With all the issues related to narcolepsy, it can be difficult to see a way forward in living a “normal” life. However, many people with narcolepsy manage to work, learn and have social lives. These are some considerations that you may want to think about going forward.


Work Life

People with narcolepsy would find it extremely difficult to maintain regular employment without adequate treatment. However, once managing their condition with medication and/or lifestyle changes, most can find ways to be happy and accomplished in their career.

Knowing when to "come out" as narcoleptic can be difficult in work environments

Knowing when to “come out” as having narcolepsy can be difficult in work environments

This often depends on making smart choices.

  • CAREER CHOICE: It is important for a person with narcolepsy to analyse what works for them in terms of a work environment. Obvious risk factors such as operating heavy machinery should be avoided, but also more personal evaluations have to be made. Some people with narcolepsy find it much easier to stay awake when staying active, while others find that too much activity causes increased fatigue.
  • KNOW YOUR RIGHTS: Most countries have legal safeguards in place to protect those with disabling conditions in the work place and avoid discrimination. These laws commonly state that workplaces must cater to the needs of the employee within reason. Such measures could include being allowed to take short naps, having a more flexible work schedule or modifying your duties. Research the laws that apply in your country, as knowing what you are entitled to is half the battle.



Education can be tough for people with narcolepsy due to the tendency for classes and lectures to take place in unstimulating environments that can have us falling asleep within minutes. Even the most engaged learners will be unable to stay focused or avoid sleep in these situations.

Most countries that have workplace protections for people with disability will also have similar laws in place regarding education. This means that schools and universities are obliged to help give their students with disabilities equal access to education.

SCHOOL: Students in primary or high school should have their parents in contact with the school to inform them of their child’s condition and the medications they are taking. It is also important to keep an open dialogue with the student to ensure that they are not facing any extra difficulties in the classroom such as negative attitudes from misinformed teachers.

UNIVERSITY: University students will have to take responsibility for their further education, talking to tutors or lecturers about ways to ensure the best possible outcomes. Many universities now have specialised disability services that can help you to get special accommodations for assignments or tests should you require them.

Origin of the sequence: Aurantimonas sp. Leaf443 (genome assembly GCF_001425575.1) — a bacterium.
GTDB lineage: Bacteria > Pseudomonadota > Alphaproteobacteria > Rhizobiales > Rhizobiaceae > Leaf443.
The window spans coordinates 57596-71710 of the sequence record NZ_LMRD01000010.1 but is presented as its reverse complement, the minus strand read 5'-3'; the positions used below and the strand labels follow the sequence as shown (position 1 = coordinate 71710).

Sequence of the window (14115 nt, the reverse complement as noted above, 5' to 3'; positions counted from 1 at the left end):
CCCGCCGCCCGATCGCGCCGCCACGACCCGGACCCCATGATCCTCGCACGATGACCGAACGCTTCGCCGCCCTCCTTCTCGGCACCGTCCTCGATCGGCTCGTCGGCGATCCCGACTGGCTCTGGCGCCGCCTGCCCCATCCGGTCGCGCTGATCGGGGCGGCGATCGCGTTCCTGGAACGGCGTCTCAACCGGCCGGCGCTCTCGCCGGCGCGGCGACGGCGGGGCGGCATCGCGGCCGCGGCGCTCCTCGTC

Health & Safety

While just like any other person in most respects, a person with narcolepsy does have a few extra things to take into consideration to remain safe, avoid injury and stay healthy.

DANGEROUS SITUATIONS can be much more dangerous for people with narcolepsy. Being around hot stoves, large flights of stairs or sharp implements can be risky for those who are feeling particularly tired, prone to cataplexy or experience automatic behaviour.

These things should be avoided entirely; accidents can be avoided by staying aware of your own state of alertness. Things like walking alone at night should also be avoided, as hearing footsteps behind you can be enough to trigger cataplexy in some people.

DRIVING is a big issue for many living with narcolepsy and, strangely, is one of the first questions many people ask people with narcolepsy about their condition. Specific laws regarding driving restrictions will change from place to place, but most countries do allow for those who are properly treated to continue driving.

If you are able to drive, you do still have to be very careful to monitor your levels of alertness. You should pull over even if you feel only slightly drowsy in order to avoid harm to yourself and/or others. Many people with narcolepsy limit themselves to certain periods or distances of driving just to be safe.

OBESITY is a problem that affects people with narcolepsy at significantly higher rates than the general public. There is a myriad of explaining factors here:

  • narcolepsy causes tiredness that prevents activity
  • the sleep-deprived brains of people with narcolepsy crave high-sugar foods for an instant energy boost (that ultimately doesn’t help)
  • the hormone orexin that controls our sleep cycles (and is lacking in people with narcolepsy) also plays a role in our metabolism

It is especially important for people with narcolepsy to keep control of their diet and to exercise regularly, as not only do these practices result in improve symptoms, but they will prevent further conditions such as diabetes from developing.